You have to take your personal needs into account as well. If the major air quality issue is the presence of allergens that you want to get rid of, putting an accent on air changes per hour according to the rated square footage is all the more important as the impurities need to be filtered out at a fast pace so that allergies don’t get triggered. Ideally, in this case, seek for the unit to provide from 4 to 6 air changes per hour for the square footage you intend it to cover to stay in the clear from any health complications.

As a rule of thumb, even though you will likely have to trust manufacturer-provided ratings for area coverage, you can vaguely use the following guidelines to figure out what your best option is:

  • Small-size room: If you intend to use it in a home office, bedroom, or bathroom, you can likely go for a system rated to cover a 200 sq. ft. area.
  • Medium-size room: If you want to place it in the lounge or a small-size basement, area coverage of approximately 201 to 399 sq. ft. is likely to suffice.
  • Large-size room: In this case, opt for a model rated to cover over 400 sq. ft.

Optimal Placement of the Air Purifier

A common mistake people make as the systems allow it through their design is to place the air purifier in a corner of the room or behind various furniture pieces to mask it, generally for aesthetic reasons. This is quite a huge mistake as you cut from the air filtration performance of the system, not allowing it to draw in air optimally so that the entire room is purified at an optimal pace. Sure, with plug-in air purifiers, you are limited as you must directly plug the system into an outlet for power. Thus, its placement in the room is dictated by the positioning of the outlet. But this isn’t the case with all other systems.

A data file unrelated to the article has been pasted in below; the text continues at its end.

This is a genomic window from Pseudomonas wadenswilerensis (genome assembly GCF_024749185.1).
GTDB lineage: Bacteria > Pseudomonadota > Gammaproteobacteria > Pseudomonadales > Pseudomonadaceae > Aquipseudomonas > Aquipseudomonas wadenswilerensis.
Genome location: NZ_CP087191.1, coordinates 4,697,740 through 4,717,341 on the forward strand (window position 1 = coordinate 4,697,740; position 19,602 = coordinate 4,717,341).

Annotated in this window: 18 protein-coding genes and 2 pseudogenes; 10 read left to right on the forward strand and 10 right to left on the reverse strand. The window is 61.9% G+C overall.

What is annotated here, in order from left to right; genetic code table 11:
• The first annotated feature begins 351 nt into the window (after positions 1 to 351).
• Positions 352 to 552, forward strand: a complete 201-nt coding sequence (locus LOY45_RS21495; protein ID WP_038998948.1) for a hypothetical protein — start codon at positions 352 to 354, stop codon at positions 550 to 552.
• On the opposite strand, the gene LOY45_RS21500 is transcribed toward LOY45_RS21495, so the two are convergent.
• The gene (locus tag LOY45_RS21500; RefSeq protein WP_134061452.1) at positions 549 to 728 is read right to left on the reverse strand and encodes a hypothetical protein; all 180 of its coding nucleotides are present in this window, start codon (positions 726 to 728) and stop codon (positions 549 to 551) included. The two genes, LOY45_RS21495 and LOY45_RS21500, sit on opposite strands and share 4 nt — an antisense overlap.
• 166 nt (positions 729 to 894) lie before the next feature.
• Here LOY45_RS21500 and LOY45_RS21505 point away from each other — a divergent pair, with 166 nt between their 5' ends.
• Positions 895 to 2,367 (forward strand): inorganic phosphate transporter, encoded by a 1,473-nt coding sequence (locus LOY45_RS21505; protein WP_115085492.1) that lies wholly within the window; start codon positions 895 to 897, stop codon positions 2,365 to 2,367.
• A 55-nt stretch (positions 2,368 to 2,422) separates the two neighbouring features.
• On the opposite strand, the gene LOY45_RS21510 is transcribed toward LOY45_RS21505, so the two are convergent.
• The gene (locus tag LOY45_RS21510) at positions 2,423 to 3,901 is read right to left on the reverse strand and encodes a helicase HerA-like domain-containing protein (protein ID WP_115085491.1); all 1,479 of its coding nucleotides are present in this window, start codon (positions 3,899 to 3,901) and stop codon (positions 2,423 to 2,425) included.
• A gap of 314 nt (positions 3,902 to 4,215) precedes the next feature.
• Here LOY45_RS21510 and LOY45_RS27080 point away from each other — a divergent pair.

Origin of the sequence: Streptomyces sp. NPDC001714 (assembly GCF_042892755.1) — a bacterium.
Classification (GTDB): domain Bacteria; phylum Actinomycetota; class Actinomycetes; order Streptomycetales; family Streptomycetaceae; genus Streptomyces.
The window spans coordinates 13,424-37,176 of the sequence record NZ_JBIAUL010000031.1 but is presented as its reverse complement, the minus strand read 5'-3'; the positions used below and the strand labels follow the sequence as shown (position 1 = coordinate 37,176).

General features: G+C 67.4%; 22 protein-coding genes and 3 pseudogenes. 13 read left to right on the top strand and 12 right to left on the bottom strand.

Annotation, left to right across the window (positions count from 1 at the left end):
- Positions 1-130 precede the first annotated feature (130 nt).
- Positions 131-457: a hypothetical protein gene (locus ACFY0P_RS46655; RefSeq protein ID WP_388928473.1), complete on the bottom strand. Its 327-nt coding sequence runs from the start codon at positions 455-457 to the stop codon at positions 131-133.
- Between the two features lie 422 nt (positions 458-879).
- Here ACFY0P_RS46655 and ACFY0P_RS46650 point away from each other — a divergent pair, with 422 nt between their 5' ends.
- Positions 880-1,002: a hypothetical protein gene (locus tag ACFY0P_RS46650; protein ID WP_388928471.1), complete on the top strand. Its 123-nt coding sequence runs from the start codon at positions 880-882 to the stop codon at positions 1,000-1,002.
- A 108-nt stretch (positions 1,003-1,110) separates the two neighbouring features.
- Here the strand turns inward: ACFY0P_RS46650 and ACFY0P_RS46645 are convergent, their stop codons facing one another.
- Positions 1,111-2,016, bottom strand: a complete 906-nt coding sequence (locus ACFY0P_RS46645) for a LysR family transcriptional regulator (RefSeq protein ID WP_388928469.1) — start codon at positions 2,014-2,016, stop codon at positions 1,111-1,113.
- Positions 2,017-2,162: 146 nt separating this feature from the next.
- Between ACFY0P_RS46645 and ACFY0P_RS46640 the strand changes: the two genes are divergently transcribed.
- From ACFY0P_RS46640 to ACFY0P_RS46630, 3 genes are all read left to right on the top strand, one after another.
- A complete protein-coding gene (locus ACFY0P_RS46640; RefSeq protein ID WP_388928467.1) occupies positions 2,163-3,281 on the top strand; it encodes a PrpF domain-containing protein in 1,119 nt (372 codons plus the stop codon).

Q: So, where should I place the air purifier in the room?
A: Ideally, you should set it in the middle of the room so that it evenly takes in air from all directions and corners and distributes clean air back optimally, ensuring there is no spot where the air is cleaner than in another area of the same space.


It’s a bit of a gamble figuring out how to size the air purifier to the room you install it in, that’s for sure, but as you can see, it’s not impossible to come close to perfection if you know where to look. CADR and ACH ratings provide quite a useful guide toward acquiring a system that complies with your needs and expectations. In some cases, even the ratings provided by manufacturing companies can be trusted as well. Luckily, with most products, there is a testing period provided, so if you see that the system you acquire isn’t operating up to par, you can exchange it within that guaranteed time span and replace it with an appropriate-coverage system.

Markus Mackay
Markus Mackay
Our resident expert in all things AC-related, Markus is a never-ending source of knowledge regarding how these systems work. What makes him so savvy in this field is his direct experience that he acquired while working in sales. The connections he made during that period also came in handy here as Markus knows a lot of experts in this field. With each article uploaded, he makes sure to gather the expertise of his more experienced ex-peers as well, making sure to provide readers with reliable reviews and articles.